Picking an Advertising Agency
by Tom Dougherty
Who decides what constitutes a great destination and tourism advertising strategy? Is it the destination brand or tourism brand that pays for it, the agency that creates it, the panel that judges it, or the travel market that buys into it? Of course, the answer is the destination and tourism market, but you’d be surprised how few in the advertising industry actually create destination and tourism advertising for the buying public.
It is paramount to understand that it is the traveler that renders the most decisive judgment about what constitutes great destination branding and tourism advertising especially if the goal is to steal share from other destination brands.
How can a destination brand steal share unless there is a focused advertising campaign aimed at the audience? The traveler’s dollars IS the share we are trying to steal. However, it is our destination and tourism experience at Stealing Share® that most destination advertising is aimed at everyone but the traveler.
Ads are often created to catch the eyes of potential awards show judges, for example, or to impress the internal audience of the destination brand’s constituents, employees, citizens, or to boost the agency’s own self-esteem. When brands perform internally, they go nowhere. Agencies need to focus on the traveling public when creating destination advertising.
Types of Advertising Agencies
This is true even if they “specialize” in destination clients. Many advertising agencies will take great pains to discuss the target audience. They will even nail the characteristics and personality of that audience. Most often, however, the actual execution of their insights will miss the mark. The destination brands, or more accurately the tourism brand managers, will get the blame. They will watch their destination suffer and actually lose market share. We at Stealing Share tell our clients to choose an Ad agency differently. Think of the types of ad agencies in these four camps:
- Type 1 Ad Agency – The Safe Agency. They usually say the right things and keep clients for years on end. The target audience they serve is not the traveler, rather it is you, the destination brand manager. They work to please one person. These agencies keep clients for a long time simply because they never challenge tourism clients to know the actual audience as well as they know themselves.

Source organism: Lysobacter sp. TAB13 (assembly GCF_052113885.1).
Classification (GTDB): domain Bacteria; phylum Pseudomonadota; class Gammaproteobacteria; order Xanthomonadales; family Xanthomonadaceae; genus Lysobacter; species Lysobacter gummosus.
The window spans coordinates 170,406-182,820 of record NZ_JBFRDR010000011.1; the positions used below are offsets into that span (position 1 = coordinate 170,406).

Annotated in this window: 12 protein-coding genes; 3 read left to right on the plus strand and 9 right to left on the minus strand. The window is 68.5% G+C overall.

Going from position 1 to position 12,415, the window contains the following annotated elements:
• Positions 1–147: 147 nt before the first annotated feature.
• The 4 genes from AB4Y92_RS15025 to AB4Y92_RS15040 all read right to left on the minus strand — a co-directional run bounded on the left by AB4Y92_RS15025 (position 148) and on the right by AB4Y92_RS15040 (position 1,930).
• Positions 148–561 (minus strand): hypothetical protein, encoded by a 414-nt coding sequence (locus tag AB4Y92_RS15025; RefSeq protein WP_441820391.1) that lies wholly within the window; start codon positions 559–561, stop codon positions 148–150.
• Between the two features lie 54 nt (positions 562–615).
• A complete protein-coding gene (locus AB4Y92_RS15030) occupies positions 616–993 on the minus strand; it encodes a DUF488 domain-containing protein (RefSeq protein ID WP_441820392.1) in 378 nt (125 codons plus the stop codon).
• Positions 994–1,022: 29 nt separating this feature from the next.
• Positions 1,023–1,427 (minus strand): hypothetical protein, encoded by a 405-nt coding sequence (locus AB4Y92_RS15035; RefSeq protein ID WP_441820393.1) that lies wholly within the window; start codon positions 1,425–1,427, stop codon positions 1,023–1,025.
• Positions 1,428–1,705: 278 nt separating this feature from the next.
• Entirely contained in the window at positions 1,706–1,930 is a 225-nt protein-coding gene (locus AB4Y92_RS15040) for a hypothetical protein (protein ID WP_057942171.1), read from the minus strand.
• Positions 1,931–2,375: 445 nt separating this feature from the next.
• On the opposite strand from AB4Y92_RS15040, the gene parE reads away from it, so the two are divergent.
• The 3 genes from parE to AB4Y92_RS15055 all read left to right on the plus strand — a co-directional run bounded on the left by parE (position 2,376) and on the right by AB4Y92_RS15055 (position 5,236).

- Type 2 Ad Agency – The Of-The-Moment Agency. This agency wins all of the destination and tourism creative awards. Their work is flashy, fun and memorable. You know their names from the pages of ADWEEK and AdAge. They talk the talk about the destination target audience but create advertising for themselves (the ad agency) and their peers. They are only inspired by advertising that is different rather than different, better and targeted toward the minds of the traveling public. This is the agency that produces the spot that makes you go, “Wow,” but doesn’t make the customer commit or REALLY go.
- Type 3 Ad Agency – The Big Agency. Think Camp 1, only larger in size. This agency pays homage to the “creative process” because they once believed in it. They even have an impressive TV reel to prove prior loyalty, but they have become so big that they now attract huge clients who feel their brand is already complete. It’s finished. These destination brands do not need new thinking. They just need the agency with its own brand name to complete the picture. This agency has long ago abandoned considering the traveler consumer. It thinks of its own brand and VIP client list.
- Type 4 Ad Agency – The Thinking Agency. Here’s the agency that destination and tourism brands want to seek, and they are out there in good number. They are agencies that tell tourism brands the truth and get permission from the brand to create advertising that is different, better and strategic. They are closer to Camp 2 than Camp 1 because they do value creativity as an important element in successful messaging. This firm differs in that they truly focus on the traveling consumer and never confuse their agency or the destination with the traveler. Their work is varied. It is not all funny, all testimonial or all serious. Their work changes to reflect the most strategic way to influence the destination target audience by thinking of why the traveler chooses.
They will not use industry awards as a proof of their success. They want to influence and change behavior. If your destination and tourism advertising is designed to steal market share, then it needs to acknowledge the basic beliefs of the traveling audience that create brand loyalty. We call those beliefs “precepts.”
It needs to be about the traveler and not about your marketing department or the creative director who conceived of it. We know from experience that purchase decisions are not cognitive; they are emotional. Emotional decisions are more difficult to understand but easier to change. You need to demand that your advertising leverages the “precepts” that govern the lives of your target audience and gives your visitor a reason to choose your destination brand.
The target audience needs to see that your advertising speaks only to them, and that the call to action is not about buying the destination category, but about buying (being) the destination brand. Where do you and your agency fit into all this? That evaluation is the first step in beating your competitors. If you really want to win, then you need to clear all of the big egos out of the room — even your own. (Read our market study on the destination category here)